Stories

The IRE Resource Center is a major research library containing more than 27,000 investigative stories.

Most of our stories are not available for download but can be easily ordered by contacting the Resource Center directly at 573-882-3364 or rescntr@ire.org where a researcher can help you pinpoint what you need.

Search results for "prescriptions" ...

  • The Dysfunction in Drug Prices

    The U.S. market for prescription drugs is an Alice-in-Wonderland corner of capitalism, immune to the usual forces of supply and demand. A team of Wall Street Journal reporters exposed the inner workings of a dysfunctional system that fuels corporate profits on unrestrained price increases, with no accountability to the patients, businesses and government payers that must bear the cost.
  • Connecticut Nurse Among Highest Prescribers In U.S.

    Tunneling through reams of newly-released national prescriber data in January 2015, C-HIT senior writer Lisa Chedekel came across a tiny bit of information that is fundamentally changing how Connecticut views pain treatment. Lisa found an odd nugget that lead to a flood of stories: an advanced practice registered nurse working out of a clinic in tiny Derby, Connecticut was among the nation’s top 10 prescribers of the most potent pain killers in the Medicare drug program. The ARPN, Heather Alfonso, wrote more than 8,700 prescriptions for opioids and other Schedule II drugs in 2012 – far more than any pain specialists or doctor.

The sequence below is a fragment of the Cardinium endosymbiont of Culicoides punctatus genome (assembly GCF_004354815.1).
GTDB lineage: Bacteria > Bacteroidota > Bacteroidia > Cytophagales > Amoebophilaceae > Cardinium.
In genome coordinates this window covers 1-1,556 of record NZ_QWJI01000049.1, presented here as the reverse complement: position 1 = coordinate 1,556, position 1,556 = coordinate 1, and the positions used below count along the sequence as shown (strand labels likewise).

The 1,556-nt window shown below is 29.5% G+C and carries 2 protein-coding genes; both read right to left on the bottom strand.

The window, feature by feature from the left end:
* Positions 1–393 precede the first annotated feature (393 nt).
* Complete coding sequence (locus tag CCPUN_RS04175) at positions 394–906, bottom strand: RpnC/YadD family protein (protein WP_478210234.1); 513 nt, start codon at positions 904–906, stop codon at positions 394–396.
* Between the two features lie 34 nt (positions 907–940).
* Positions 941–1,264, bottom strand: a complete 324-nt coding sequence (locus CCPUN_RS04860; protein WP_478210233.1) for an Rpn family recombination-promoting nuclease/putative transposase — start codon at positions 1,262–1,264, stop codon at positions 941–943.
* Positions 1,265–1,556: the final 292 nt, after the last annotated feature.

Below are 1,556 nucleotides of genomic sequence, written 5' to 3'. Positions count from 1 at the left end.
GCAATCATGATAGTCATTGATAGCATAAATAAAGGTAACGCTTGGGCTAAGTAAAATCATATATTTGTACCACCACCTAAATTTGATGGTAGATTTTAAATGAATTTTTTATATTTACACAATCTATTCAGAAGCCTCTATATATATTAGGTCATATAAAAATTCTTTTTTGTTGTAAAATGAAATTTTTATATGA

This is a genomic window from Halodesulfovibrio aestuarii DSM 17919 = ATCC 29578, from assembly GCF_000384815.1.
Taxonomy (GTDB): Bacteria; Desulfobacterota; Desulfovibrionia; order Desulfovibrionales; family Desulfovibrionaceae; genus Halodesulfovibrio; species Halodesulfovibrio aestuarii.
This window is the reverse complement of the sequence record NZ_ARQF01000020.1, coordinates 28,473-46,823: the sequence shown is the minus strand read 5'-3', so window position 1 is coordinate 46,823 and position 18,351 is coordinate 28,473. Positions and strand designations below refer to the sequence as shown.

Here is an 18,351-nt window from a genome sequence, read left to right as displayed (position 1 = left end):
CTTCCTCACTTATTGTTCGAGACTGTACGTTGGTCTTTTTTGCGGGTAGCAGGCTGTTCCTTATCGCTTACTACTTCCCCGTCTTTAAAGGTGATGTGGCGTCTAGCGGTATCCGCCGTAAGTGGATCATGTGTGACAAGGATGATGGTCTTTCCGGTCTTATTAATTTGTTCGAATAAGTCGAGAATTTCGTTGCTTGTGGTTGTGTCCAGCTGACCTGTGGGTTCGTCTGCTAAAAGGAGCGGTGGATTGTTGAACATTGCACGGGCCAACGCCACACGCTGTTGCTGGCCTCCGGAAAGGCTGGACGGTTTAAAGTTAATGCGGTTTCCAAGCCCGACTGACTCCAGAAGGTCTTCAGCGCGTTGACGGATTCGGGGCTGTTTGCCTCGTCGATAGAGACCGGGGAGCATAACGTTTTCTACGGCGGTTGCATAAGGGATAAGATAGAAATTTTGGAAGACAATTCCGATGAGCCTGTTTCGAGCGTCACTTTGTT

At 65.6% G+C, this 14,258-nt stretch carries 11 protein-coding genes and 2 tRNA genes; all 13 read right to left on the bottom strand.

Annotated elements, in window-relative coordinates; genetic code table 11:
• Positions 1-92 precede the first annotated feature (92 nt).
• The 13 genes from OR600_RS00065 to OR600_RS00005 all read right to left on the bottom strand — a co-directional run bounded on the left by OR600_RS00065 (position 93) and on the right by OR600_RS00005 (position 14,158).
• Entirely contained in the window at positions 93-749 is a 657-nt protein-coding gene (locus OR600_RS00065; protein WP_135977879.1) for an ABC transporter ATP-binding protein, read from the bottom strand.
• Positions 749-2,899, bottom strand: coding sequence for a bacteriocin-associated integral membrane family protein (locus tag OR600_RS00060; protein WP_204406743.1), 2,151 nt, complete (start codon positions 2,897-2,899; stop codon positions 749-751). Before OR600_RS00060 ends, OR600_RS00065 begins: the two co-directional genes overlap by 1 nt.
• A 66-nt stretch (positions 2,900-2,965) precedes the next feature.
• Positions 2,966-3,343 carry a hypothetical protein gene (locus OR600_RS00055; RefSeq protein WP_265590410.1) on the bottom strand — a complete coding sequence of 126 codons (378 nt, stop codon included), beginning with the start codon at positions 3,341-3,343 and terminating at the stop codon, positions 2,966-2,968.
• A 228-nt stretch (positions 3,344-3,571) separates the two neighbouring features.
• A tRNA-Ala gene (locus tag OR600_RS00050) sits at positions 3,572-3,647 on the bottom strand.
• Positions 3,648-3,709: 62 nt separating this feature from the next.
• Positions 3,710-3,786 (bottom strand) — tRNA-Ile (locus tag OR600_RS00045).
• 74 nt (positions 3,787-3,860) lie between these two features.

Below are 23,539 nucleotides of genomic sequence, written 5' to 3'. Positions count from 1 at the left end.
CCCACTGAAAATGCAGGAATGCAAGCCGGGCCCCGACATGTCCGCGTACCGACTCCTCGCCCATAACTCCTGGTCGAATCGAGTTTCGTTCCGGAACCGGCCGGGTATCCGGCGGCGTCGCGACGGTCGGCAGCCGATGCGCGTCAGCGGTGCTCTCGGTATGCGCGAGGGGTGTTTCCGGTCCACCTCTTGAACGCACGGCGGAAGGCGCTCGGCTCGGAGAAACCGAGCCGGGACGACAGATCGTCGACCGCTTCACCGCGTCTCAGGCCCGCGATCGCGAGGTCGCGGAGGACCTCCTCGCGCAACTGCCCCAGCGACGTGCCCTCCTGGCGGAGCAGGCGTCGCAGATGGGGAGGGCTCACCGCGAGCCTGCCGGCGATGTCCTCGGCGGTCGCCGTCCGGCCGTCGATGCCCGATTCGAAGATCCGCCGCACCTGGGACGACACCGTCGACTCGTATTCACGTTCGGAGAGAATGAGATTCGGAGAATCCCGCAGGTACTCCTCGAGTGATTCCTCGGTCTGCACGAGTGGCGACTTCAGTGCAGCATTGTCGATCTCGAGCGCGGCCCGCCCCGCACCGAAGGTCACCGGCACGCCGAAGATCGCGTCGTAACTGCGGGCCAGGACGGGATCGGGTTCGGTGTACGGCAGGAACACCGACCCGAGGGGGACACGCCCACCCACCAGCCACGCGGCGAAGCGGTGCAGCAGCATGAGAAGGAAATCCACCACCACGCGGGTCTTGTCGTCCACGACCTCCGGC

• A Scooter Swindle?

    This piece uncovered Medicare fraud by The SCOOTER Store, the nation’s leading supplier of power wheelchairs. We spent months finding and interviewing former employees of the company. They told us The SCOOTER Store “bulldozed” doctors into writing prescriptions for wheelchairs, whether patients needed them or not. Relentless phone calls and in person visits wore doctors down. They also said the company ranked doctors based on whether they would prescribe chairs, and that it had a program specifically to get chairs for people that physicians had already deemed ineligible.
  • Death and Dysfunction at VA

    In four original investigative reports (plus follow-ups) examining the Veterans Health Administration, CBS News uncovered serious problems surrounding patient care at VA facilities across the country. We uncovered patient deaths due to the mismanagement of an infectious disease outbreak at the Pittsburgh VA. We discovered VA doctors across the country felt pressured to prescribe strong narcotic painkillers to veterans instead of treating the underlying cause of their pain (narcotic prescriptions at VA are up 259% since 2002). We found veterans are dying at a 33% higher rate than the general population of accidental prescription narcotic overdose. We interviewed a VA doctor who was retaliated against for blowing the whistle on a dangerous shortage of mental healthcare providers at the Wilmington VA. We also found VA administrators are receiving large bonuses from the federal government despite serious allegations of poor patient care at the hospitals they oversee.
  • Reveal - The VA's Opiate Overload